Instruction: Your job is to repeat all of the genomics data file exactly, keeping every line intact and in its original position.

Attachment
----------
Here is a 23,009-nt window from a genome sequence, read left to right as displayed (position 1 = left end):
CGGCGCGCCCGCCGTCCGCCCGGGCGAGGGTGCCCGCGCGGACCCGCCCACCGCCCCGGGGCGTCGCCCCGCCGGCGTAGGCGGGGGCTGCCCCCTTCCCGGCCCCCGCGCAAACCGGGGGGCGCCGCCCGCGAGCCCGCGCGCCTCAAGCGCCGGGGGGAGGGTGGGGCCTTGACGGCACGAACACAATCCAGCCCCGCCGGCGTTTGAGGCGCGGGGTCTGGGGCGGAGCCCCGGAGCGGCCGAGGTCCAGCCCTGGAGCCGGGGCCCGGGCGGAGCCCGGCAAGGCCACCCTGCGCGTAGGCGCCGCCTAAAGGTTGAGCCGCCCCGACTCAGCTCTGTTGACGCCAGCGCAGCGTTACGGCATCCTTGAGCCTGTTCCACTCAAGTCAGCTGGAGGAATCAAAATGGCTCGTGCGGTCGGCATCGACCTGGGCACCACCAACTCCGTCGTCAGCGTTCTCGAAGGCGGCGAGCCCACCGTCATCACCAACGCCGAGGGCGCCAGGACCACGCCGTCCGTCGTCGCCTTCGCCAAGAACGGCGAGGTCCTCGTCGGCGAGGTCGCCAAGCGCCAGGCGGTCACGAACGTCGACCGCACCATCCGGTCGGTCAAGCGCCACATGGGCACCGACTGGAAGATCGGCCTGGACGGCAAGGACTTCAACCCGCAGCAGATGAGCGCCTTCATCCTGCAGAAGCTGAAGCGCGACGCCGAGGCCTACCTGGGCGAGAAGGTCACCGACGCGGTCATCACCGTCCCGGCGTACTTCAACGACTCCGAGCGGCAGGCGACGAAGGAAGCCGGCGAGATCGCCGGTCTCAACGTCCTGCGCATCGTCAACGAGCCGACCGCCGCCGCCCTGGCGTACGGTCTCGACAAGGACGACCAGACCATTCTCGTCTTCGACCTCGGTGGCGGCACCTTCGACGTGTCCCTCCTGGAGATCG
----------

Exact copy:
Here is a 23,009-nt window from a genome sequence, read left to right as displayed (position 1 = left end):
CGGCGCGCCCGCCGTCCGCCCGGGCGAGGGTGCCCGCGCGGACCCGCCCACCGCCCCGGGGCGTCGCCCCGCCGGCGTAGGCGGGGGCTGCCCCCTTCCCGGCCCCCGCGCAAACCGGGGGGCGCCGCCCGCGAGCCCGCGCGCCTCAAGCGCCGGGGGGAGGGTGGGGCCTTGACGGCACGAACACAATCCAGCCCCGCCGGCGTTTGAGGCGCGGGGTCTGGGGCGGAGCCCCGGAGCGGCCGAGGTCCAGCCCTGGAGCCGGGGCCCGGGCGGAGCCCGGCAAGGCCACCCTGCGCGTAGGCGCCGCCTAAAGGTTGAGCCGCCCCGACTCAGCTCTGTTGACGCCAGCGCAGCGTTACGGCATCCTTGAGCCTGTTCCACTCAAGTCAGCTGGAGGAATCAAAATGGCTCGTGCGGTCGGCATCGACCTGGGCACCACCAACTCCGTCGTCAGCGTTCTCGAAGGCGGCGAGCCCACCGTCATCACCAACGCCGAGGGCGCCAGGACCACGCCGTCCGTCGTCGCCTTCGCCAAGAACGGCGAGGTCCTCGTCGGCGAGGTCGCCAAGCGCCAGGCGGTCACGAACGTCGACCGCACCATCCGGTCGGTCAAGCGCCACATGGGCACCGACTGGAAGATCGGCCTGGACGGCAAGGACTTCAACCCGCAGCAGATGAGCGCCTTCATCCTGCAGAAGCTGAAGCGCGACGCCGAGGCCTACCTGGGCGAGAAGGTCACCGACGCGGTCATCACCGTCCCGGCGTACTTCAACGACTCCGAGCGGCAGGCGACGAAGGAAGCCGGCGAGATCGCCGGTCTCAACGTCCTGCGCATCGTCAACGAGCCGACCGCCGCCGCCCTGGCGTACGGTCTCGACAAGGACGACCAGACCATTCTCGTCTTCGACCTCGGTGGCGGCACCTTCGACGTGTCCCTCCTGGAGATCG